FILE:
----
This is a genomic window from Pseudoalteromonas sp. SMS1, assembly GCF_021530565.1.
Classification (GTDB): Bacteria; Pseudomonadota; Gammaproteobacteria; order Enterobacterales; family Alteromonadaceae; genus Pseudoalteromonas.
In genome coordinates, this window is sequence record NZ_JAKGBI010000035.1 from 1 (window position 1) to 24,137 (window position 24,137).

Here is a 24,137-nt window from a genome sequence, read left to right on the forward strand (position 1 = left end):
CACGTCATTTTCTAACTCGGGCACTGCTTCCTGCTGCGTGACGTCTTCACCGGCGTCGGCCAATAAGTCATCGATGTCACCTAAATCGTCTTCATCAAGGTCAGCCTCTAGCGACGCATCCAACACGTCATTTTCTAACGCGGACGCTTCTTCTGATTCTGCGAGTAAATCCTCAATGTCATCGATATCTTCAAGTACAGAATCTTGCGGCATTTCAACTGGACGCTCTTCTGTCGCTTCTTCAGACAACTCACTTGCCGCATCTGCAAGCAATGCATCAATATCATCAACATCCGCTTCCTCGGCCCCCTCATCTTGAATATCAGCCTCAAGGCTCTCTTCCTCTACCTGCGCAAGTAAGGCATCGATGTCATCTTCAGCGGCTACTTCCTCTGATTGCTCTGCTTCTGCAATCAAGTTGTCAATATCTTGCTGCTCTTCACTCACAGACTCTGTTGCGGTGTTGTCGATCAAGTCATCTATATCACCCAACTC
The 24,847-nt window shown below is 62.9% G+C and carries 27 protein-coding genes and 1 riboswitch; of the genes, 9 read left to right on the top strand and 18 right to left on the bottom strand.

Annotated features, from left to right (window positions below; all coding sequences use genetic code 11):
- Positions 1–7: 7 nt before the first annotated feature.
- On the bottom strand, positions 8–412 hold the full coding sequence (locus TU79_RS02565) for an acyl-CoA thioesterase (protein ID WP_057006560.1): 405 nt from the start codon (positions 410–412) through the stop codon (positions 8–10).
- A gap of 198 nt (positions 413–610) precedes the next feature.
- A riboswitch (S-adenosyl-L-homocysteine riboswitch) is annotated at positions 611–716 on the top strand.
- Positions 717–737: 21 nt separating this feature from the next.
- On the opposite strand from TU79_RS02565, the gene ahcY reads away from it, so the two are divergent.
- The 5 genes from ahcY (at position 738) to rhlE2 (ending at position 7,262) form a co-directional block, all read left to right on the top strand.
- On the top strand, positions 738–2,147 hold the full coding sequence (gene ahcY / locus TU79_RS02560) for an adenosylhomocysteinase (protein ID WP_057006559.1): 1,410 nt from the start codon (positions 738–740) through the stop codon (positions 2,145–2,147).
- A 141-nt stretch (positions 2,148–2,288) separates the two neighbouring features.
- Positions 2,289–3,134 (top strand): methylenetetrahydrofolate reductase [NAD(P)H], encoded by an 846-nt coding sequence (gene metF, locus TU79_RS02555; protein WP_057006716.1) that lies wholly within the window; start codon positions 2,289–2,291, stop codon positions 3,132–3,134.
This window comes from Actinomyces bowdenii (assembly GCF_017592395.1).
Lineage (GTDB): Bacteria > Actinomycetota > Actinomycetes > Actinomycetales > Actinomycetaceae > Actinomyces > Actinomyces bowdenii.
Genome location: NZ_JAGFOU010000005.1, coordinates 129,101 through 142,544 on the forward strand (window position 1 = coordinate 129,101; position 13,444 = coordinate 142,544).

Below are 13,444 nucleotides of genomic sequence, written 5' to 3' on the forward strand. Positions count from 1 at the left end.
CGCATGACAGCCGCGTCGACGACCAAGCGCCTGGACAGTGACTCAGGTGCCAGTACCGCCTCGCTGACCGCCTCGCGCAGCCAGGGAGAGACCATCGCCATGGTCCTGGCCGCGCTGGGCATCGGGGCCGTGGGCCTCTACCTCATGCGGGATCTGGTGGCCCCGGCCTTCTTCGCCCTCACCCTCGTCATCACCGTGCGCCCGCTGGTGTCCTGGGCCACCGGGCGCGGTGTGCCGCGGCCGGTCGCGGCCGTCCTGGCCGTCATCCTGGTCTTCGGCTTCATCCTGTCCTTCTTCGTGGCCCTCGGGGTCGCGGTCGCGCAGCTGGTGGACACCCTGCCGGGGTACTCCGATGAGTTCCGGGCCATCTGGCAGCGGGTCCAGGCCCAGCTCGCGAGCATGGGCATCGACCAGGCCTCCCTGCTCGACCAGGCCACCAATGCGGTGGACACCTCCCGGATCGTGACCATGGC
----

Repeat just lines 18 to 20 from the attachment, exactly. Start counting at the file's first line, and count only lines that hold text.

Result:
This window comes from Actinomyces bowdenii (assembly GCF_017592395.1).
Lineage (GTDB): Bacteria > Actinomycetota > Actinomycetes > Actinomycetales > Actinomycetaceae > Actinomyces > Actinomyces bowdenii.
Genome location: NZ_JAGFOU010000005.1, coordinates 129,101 through 142,544 on the forward strand (window position 1 = coordinate 129,101; position 13,444 = coordinate 142,544).